Publisher: Litte, Brown

Pages: 418 Pages

Format: Hardcover

Source: Received as a gift



Around the world, black handprints are appearing on doorways, scorched there by winged strangers who have crept through a slit in the sky.

In a dark and dusty shop, a devil’s supply of human teeth grows dangerously low.

And in the tangled lanes of Prague, a young art student is about to be caught up in a brutal otherwordly war.

Meet Karou. She fills her sketchbooks with monsters that may or may not be real, she’s prone to disappearing on mysterious "errands", she speaks many languages - not all of them human - and her bright blue hairactually grows out of her head that color. Who is she? That is the question that haunts her, and she’s about to find out.

When beautiful, haunted Akiva fixes fiery eyes on her in an alley in Marrakesh, the result is blood and starlight, secrets unveiled, and a star-crossed love whose roots drink deep of a violent past. But will Karou live to regret learning the truth about herself?


After hearing so many mixed things about this book, I was super hesitant to read it. But when Sara, from Just Another Story gifted me the box set of this series, I knew I had to give it a go. But, I was still hesitant. Hesitant enough that I only brought the first one to school with me - a decision that i wholeheartedly regret.


Needless to say, I loved this story. I've found myself shying away from paranormal romance novels, just because I felt like they're so cliche and overdone, and I don't feel like sifting through tons of mediocre stories to get one good one. But this one surprised me. I fell in love with Karou and Akiva and their world and the angels and demons of the story. I loved it all so much that I know this review won't do it justice.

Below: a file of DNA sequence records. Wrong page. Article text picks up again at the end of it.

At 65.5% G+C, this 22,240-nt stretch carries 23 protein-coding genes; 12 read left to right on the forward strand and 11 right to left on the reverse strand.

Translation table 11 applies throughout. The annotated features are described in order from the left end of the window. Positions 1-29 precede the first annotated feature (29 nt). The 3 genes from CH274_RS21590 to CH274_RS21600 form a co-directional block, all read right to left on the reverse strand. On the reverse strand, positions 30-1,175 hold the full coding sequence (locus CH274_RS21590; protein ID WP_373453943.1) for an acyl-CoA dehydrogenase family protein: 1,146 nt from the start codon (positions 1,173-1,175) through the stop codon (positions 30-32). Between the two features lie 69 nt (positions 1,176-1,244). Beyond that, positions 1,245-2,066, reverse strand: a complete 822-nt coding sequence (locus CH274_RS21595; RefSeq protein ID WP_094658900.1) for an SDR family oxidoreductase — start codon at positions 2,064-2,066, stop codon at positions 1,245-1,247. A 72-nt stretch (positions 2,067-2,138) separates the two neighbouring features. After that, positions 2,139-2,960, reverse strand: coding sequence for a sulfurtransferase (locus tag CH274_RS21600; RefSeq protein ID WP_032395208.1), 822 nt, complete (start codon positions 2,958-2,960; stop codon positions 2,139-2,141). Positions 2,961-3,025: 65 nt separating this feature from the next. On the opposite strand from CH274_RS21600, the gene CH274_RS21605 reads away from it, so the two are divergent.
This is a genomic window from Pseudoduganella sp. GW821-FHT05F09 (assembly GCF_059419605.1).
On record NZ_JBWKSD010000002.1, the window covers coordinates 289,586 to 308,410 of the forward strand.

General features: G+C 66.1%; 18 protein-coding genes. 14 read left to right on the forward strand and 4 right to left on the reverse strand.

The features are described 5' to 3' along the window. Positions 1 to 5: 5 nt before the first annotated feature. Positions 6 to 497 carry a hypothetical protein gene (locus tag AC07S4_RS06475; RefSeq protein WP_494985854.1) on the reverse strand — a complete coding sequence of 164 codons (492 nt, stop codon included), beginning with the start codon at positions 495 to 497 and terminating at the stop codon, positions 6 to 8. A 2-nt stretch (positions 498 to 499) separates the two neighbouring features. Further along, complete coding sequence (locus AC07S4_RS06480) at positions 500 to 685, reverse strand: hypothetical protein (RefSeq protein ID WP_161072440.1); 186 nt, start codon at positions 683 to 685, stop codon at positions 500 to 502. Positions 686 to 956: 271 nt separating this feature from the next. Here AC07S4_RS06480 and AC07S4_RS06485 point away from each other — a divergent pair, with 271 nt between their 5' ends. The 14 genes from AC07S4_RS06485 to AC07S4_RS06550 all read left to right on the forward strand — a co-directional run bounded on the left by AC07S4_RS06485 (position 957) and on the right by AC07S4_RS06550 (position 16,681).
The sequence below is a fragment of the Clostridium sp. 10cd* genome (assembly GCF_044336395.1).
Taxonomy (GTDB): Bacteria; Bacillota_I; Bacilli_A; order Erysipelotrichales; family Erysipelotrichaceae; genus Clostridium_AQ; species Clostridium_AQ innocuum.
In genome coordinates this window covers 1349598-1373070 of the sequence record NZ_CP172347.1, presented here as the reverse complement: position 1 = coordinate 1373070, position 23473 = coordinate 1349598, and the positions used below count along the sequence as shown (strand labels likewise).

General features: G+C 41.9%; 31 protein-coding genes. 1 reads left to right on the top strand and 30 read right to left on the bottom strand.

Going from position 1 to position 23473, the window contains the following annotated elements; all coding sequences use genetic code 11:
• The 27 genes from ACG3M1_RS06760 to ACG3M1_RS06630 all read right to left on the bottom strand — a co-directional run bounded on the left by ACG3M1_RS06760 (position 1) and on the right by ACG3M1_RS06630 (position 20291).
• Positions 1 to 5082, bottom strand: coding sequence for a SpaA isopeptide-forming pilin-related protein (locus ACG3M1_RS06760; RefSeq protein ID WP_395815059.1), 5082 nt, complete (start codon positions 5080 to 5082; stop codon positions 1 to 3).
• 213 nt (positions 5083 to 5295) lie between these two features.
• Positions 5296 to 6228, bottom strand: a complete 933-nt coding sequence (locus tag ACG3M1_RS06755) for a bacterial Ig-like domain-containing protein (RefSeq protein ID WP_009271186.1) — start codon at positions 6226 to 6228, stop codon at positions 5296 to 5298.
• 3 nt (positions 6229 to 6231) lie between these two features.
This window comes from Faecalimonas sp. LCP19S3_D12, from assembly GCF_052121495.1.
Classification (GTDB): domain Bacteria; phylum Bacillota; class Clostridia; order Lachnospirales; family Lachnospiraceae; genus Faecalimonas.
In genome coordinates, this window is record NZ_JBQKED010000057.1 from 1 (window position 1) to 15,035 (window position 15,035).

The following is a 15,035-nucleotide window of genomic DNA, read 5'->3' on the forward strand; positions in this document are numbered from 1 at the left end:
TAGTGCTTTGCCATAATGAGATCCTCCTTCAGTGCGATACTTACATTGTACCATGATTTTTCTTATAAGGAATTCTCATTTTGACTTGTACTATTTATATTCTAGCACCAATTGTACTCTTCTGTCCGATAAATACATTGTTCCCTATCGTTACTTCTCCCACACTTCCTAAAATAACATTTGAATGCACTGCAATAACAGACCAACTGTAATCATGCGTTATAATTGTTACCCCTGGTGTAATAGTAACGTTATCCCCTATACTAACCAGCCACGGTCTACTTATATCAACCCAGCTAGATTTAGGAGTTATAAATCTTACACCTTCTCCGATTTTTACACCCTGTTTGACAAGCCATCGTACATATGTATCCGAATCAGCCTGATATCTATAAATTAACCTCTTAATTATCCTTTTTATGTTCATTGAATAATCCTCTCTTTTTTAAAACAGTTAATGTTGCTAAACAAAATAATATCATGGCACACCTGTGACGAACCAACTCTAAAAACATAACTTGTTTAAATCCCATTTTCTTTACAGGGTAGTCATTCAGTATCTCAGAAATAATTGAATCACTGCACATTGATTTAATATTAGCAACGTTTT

I think the world in Daughter of Smoke and Bone is one of my absolute favourite worlds that i've ever read. I was simply blown away by the detail of the world, and the history behind it, and the integration with our own world. I could see every detail so clearly and I loved getting to learn about the history of Karou's world, especially when it involved Brimstone and the Demon's world.



While the world was amazing, Karou was the shining light in this book. Karou really surprised me, and I think it was because she's so different. She was so very real to me, and I found myself relating to her in so many ways. I, about half way through the novel, realized how defensive and protective I had become of her. I just wanted to hold her and feed her cake and tell her that it's all going to be okay.



Another thing I loved, which I wasn't sure I was going to, was the last part of the book. VAGUE SPOILERS AHEAD!!! I loved the final section of the book, and getting to learn about the history of the characters, and finally being able to see how everything fits together. As soon as I realized that that is how the book will end, more or less, I was a tad disappointed. But when I finished reading, I knew that I should have trusted Laini Taylor, because it was AMAZING.



Okay, Spoilers over. :D 



I honestly cannot wait until I get to read the next book, so that I can spend time with Karou and Akiva again. And I can't wait to finish the series, because I'm desperately hoping for a happy ending. Laini Taylor's writing blew me away, as she crafted a story filled with equal parts desperation and wonder, completing captivating me.



5/5 Stars.